In lieu of an abstract, here is a brief excerpt of the content:

  • Super Deluxe Whiteness:Privilege Critique in Paul Beatty's The Sellout
  • Steven Delmagori (bio)

In 2016, Paul Beatty became the first American author to win the Man Booker Award (Dean 2016). The distinction was the second award he received for his 2015 satirical novel The Sellout; the first was the National Book Critics Circle's fiction award (Alter 2016). While receiving high accolades upon publication, the novel saw a "small release," and although academic scholarship has yet to thoroughly engage with it, The Sellout is a novel of primary importance that wrestles with the dialectic of racism and class inequality in a neoliberal climate (Dean 2016). With discussions of these systems of oppression in mainstream political discourse having become fraught and absurd, Beatty's narrator, Me—who is later nicknamed Bonbon—"whisper[s] 'racism' in a post-racial world" (Beatty 2015, 262), in order to reveal the absurdity in the idea of a "post-racial" anything, and through the novel Beatty skewers white supremacy, class oppression, and the privileges that derive from such oppressions in our contemporary, neoliberal moment. In that light, the novel provides a more effective lens for exploring the critique of privilege because it illuminates the larger social order and the ways in which privilege is actualized at the individual and systemic levels.

In The Sellout, Bonbon resides in a fictional Los Angeles neighborhood called Dickens. His goal is to regain official recognition of Dickens because it has been removed from the city map. Tellingly, Dickens was removed from the map because the city's power structure deemed it insignificant due to its poverty and nonwhite population. Bonbon decides to take drastic action: he advocates for the re-segregation of his home town, putting "whites only" signs on bus seats near the front, supporting an all-white school, and painting a boundary line along Dickens' border, with the area outside it labeled "White America" and "The Best of Times" (99). Such absurdities in the text reflect the absurdity of the racist institutions that segregate populations. As Chester Himes argues in his autobiography My Life of Absurdity, "If one lives in a country where racism is held valid and practiced in all ways of life, eventually, no matter whether one is a racist or a victim, one comes to feel the absurdity of life" (1976, 1). Himes' commentary on racism correlates to Beatty's project in the novel: a thorough examination of the absurdities of the [End Page 417] social order. In tandem with these absurdities, Bonbon also ponders what "blackness" truly means and so his re-segregation efforts double as both a way to get his home back and also ponder his ongoing alienation from the African-American community at large, a feeling of disconnect he has felt since his childhood. Along the way, Beatty ruthlessly attacks racism and other forms of inequality in the status quo, and the concept of privilege becomes the focus of one of his more pointed critiques, simultaneously critiquing both white and male privilege and the popular critique of those privileges.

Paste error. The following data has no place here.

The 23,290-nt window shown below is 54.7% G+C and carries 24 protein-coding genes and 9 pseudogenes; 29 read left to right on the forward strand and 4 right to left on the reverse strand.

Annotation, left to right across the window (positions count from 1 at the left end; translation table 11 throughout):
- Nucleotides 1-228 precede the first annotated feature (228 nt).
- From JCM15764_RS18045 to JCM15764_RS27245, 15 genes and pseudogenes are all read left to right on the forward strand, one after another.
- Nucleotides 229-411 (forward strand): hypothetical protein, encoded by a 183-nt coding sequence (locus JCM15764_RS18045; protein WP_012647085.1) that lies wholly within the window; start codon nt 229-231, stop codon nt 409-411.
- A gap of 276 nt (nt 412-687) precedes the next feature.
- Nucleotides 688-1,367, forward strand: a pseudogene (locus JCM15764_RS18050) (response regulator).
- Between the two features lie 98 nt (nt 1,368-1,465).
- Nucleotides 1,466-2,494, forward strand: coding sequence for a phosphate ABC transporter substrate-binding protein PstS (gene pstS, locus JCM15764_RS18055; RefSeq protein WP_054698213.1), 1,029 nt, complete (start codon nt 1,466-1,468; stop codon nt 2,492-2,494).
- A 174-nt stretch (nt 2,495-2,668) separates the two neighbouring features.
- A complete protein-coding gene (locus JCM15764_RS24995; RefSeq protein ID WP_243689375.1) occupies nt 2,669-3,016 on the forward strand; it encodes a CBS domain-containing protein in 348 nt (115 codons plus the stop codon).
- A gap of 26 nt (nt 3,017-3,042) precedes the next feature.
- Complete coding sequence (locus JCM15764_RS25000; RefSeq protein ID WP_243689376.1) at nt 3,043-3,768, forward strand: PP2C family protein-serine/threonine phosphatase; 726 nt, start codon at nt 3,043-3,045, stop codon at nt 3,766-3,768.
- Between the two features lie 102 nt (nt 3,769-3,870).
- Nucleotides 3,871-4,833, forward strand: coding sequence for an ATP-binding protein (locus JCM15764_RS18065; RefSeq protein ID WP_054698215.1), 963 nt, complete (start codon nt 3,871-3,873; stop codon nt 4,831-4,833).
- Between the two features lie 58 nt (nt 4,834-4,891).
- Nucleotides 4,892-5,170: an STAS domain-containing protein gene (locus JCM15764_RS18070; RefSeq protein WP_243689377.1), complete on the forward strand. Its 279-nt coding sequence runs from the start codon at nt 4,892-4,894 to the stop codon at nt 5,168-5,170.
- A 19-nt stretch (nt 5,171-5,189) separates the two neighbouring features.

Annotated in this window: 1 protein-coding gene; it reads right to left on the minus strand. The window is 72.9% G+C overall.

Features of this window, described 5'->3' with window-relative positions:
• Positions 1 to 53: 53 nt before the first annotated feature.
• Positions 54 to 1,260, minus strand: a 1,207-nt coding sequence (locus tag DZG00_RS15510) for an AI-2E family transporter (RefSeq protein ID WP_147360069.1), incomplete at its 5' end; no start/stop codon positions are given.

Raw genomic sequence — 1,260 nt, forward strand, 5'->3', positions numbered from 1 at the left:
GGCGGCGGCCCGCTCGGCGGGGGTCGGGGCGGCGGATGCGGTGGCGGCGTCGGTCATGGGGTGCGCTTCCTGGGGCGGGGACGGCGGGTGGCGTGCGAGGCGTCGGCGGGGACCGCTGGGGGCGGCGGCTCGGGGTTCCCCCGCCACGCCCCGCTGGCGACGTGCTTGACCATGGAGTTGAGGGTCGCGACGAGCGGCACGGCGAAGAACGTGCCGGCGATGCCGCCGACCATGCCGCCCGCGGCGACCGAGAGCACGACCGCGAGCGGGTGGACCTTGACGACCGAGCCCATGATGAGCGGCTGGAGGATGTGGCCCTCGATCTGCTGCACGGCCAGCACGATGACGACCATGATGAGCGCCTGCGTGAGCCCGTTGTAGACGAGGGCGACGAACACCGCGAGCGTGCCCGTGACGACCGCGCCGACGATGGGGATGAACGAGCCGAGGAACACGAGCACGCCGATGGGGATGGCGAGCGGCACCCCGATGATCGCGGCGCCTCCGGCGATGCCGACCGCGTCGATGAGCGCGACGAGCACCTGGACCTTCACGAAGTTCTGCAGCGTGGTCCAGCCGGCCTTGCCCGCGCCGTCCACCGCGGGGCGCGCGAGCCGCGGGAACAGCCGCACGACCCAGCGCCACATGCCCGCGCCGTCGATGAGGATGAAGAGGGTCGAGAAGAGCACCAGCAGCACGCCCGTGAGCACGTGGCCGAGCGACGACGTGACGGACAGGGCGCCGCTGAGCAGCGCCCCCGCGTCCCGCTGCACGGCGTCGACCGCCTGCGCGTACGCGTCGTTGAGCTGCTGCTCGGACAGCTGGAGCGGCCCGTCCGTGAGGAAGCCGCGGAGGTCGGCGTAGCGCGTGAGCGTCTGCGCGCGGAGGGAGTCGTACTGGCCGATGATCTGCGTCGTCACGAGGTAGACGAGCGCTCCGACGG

Through the inclusion of his commentary on privilege, Beatty enters the long-standing discourse on privilege critique. Privilege theory is perhaps most famously explored by Peggy McIntosh, whose concept of the "invisible knapsack" of privilege only goes so far to address systemic oppressions, instead alluding to them only subtly, and without emphasis (2003, 148). However, toward the end of her argument, McIntosh asserts that "Disapproving of the systems won't be enough to change them. … Individual acts can palliate, but cannot end, these problems" (159). McIntosh acknowledges the limitations to the attempts of combatting systems of oppression through individual attitudes and actions. Her sentiment is echoed by Beatty in The Sellout, which points out that our efforts must reach beyond the level of the individual and move into the level of the systemic if legitimate change is to be actualized.

But when McIntosh states that "systemic change takes many decades" she shows her view of praxis as one operating at a mundane sense of the political (159). Such a loose gesture toward systemic oppressions seems to be a limitation of privilege critique overall. In 2003, Michael S. Kimmel and Abby L...


Additional Information

Print ISSN
pp. 417-425
Launched on MUSE
Open Access
Back To Top

This website uses cookies to ensure you get the best experience on our website. Without cookies your experience may not be seamless.